How does shifting work? Since we're changing the relationship between the wheel speed and the engine speed, we should use the clutch to separate them. Then, move the shifter from the gear you're in through neutral and into your desired gear. Neutral is the horizontal slot in the shift pattern; put the shifter there, and your wheels are disconnected from the engine as surely as if you were clutching. This separation happens inside the transmission, so you can still clutch if you want to. Anyhow, with the clutch depressed, move the shifter into your desired gear. Release the clutch. If the engine was spinning at a different speed than it needs to be to match this gear and wheel speed, you may notice the car suddenly slowing down or speeding up while your car's wheels accelerate your engine using the clutch. This lurch is the hallmark of a new driver, and will go away when you get a sense for the engine speed you'll need when you release the clutch, and match the revs with the accelerator while you're shifting. note In this way, you can put it in neutral, change speed with the brakes, and still know roughly what RPM you'll want for a given gear. This comes with practice. You'll hit a point where you don't need the tachometer, you can tell what you need from listening to the engine, and it'll happen subconsciously.
Another note about neutral is that it's better for the car than holding down the clutch for long periods of time. If you're at a traffic light, put it in neutral and let go of the clutch. For starters, this means you can rest your foot and not have to worry about releasing the pedal by accident. But it also saves wear on a component called the throwout bearing, which is designed to survive as long as the clutch does, and should be replaced at the same time.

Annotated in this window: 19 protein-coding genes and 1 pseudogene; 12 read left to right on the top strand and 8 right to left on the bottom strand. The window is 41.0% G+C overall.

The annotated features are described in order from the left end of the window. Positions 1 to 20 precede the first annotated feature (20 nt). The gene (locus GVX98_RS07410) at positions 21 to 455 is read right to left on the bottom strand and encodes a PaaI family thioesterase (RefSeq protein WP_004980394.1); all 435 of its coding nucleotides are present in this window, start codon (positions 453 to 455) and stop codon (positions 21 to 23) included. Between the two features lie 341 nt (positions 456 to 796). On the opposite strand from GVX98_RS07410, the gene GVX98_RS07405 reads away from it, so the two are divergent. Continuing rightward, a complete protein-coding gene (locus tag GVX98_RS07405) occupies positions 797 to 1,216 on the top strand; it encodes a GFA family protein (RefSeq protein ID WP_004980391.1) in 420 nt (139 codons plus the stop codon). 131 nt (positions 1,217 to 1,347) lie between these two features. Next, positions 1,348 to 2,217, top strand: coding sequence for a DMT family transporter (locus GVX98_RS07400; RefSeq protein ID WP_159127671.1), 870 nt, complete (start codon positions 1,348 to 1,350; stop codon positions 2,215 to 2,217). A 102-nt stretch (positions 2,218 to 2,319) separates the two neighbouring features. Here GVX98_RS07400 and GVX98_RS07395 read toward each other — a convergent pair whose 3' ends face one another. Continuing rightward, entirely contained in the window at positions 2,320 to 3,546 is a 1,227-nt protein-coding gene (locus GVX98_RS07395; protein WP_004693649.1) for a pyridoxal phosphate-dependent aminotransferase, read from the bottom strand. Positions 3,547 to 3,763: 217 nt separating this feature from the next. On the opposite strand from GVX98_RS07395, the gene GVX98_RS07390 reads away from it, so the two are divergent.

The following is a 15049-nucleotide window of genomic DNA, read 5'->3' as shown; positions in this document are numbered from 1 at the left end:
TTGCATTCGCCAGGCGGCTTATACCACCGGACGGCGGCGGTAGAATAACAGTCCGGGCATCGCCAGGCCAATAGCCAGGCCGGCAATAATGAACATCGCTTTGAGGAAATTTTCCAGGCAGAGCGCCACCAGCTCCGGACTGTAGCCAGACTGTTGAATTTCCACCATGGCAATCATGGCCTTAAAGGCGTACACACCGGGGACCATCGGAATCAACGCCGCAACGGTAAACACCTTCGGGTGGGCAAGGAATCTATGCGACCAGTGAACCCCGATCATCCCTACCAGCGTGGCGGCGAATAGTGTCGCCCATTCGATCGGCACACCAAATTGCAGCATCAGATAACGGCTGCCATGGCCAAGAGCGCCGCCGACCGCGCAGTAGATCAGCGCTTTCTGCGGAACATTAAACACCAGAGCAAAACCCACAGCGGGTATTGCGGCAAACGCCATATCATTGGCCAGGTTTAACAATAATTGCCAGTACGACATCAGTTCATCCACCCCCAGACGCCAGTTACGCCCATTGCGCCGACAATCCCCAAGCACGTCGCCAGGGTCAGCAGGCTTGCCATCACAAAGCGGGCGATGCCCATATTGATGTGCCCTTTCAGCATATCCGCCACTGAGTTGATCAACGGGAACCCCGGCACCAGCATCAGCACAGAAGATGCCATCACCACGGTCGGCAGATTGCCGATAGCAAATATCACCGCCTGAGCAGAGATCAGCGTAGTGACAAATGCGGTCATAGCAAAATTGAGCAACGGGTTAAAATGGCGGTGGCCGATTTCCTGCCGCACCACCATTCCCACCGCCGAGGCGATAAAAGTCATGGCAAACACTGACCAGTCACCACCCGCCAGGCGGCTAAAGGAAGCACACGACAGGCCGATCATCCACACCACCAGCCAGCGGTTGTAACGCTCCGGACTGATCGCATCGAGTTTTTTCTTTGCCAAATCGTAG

Where is first?:
If you shift at a low RPM, it's generally more economical, but less powerful, so you accelerate slowly. This can be frustrating for newer drivers who think their car should be powerful; if they're in a high gear and flooring the accelerator, they still pick up speed slowly because they're not in the engine's power band.
- clutch in, shift to neutral, clutch out.
- Now your transmission is at the right speed with the wheels, and the engine side of the transmission is at engine speed.
- Rev match
- so that the engine is at approximately the right speed for the new gear.